Frequency keeps ideas fresh. You’re much more likely to spot surprising relationships and to see fresh connections among ideas if your mind is constantly humming with issues related to your work. when I’m deep in a project, everything I experience seems to relate to it in a way that’s absolutely exhilarating. The entire world becomes more interesting. That’s critical, because I have a voracious need for material, and as I become hyperaware of potential fodder, ideas pour in. By contrast, working sporadically makes it hard to keep your focus. It’s easy to become blocked, confused, or distracted, or to forget what you were aiming to accomplish.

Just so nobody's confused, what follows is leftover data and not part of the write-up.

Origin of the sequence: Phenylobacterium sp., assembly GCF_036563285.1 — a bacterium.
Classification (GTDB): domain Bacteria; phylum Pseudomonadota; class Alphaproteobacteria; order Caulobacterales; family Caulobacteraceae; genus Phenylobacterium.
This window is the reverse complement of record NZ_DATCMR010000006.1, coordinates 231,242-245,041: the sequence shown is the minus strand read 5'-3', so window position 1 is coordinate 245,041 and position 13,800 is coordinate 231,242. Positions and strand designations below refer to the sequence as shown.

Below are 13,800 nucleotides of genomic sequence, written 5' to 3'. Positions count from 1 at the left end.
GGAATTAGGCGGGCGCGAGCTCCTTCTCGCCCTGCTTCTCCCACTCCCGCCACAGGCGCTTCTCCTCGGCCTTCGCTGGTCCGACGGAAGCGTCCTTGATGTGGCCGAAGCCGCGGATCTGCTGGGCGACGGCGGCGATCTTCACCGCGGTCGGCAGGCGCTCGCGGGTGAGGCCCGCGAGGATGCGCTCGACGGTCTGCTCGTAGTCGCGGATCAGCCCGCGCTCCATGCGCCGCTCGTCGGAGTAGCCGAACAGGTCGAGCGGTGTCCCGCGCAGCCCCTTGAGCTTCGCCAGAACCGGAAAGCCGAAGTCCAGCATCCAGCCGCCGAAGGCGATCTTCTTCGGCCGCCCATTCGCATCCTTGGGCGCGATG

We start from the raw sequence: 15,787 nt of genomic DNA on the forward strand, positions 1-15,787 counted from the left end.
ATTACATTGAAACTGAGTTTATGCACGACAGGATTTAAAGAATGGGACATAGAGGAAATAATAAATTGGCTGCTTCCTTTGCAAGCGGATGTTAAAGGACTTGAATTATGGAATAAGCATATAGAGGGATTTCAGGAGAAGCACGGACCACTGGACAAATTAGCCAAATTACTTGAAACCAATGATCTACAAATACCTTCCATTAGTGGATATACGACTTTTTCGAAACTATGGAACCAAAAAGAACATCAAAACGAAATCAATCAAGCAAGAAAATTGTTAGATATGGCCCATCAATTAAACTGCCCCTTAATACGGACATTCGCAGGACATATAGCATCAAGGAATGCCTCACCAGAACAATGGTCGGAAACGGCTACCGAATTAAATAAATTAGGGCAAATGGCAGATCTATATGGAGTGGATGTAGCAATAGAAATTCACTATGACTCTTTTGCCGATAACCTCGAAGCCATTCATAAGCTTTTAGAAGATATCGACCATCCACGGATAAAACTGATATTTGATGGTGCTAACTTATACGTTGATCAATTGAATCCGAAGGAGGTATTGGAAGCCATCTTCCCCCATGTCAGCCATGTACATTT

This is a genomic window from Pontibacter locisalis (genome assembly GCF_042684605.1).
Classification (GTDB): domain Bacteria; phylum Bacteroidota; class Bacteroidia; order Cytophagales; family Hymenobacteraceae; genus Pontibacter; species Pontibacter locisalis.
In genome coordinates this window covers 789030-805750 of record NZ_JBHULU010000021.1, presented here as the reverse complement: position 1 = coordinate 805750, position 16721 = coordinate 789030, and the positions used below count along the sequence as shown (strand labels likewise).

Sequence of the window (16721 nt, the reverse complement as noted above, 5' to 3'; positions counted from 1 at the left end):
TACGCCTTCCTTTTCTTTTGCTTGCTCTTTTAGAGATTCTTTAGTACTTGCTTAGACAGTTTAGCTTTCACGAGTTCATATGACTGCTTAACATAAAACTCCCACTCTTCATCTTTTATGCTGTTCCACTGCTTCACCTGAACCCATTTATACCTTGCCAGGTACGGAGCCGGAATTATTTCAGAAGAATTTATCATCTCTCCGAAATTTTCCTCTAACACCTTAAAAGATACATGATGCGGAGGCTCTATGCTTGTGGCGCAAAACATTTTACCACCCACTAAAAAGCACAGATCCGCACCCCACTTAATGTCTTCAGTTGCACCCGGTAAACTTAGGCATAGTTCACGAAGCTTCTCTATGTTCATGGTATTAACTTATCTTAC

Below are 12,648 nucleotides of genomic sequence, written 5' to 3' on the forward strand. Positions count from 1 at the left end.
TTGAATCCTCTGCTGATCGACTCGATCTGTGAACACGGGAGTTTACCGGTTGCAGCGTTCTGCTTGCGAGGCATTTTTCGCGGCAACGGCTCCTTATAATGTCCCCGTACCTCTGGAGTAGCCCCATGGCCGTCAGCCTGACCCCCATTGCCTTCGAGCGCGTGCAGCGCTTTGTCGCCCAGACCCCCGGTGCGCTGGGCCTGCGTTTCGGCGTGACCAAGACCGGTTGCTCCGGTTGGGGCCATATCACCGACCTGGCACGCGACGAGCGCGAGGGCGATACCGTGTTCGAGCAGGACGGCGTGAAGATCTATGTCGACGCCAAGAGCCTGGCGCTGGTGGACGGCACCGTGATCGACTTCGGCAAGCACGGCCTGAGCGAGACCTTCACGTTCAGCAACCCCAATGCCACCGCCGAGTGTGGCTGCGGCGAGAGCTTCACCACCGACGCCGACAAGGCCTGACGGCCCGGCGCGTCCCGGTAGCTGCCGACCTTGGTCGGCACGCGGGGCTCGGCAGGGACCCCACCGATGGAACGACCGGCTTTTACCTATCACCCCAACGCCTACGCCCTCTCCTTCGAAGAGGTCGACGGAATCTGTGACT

Frequency keeps the pressure off. If you’re producing just one page, one blog post, or one sketch a week, you expect it to be pretty darned good, and you start to fret about quality. I knew a writer who could hardly bring herself to write. When she did manage to keep herself in front of her laptop for a spate of work, she felt enormous pressure to be brilliant; she evaluated the product of each work session with an uneasy and highly critical eye. She hadn’t done much work, so what she did accomplish had to be extraordinarily good. Because I write every day, no one day’s work seems particularly important. I have good days and I have bad days. Some days, I don’t get much done at all. But that’s okay, because I know I’m working steadily. My consequent lack of anxiety puts me in a more playful frame of mind and allows me to experiment and take risks. If something doesn’t work out, I have plenty of time to try a different approach.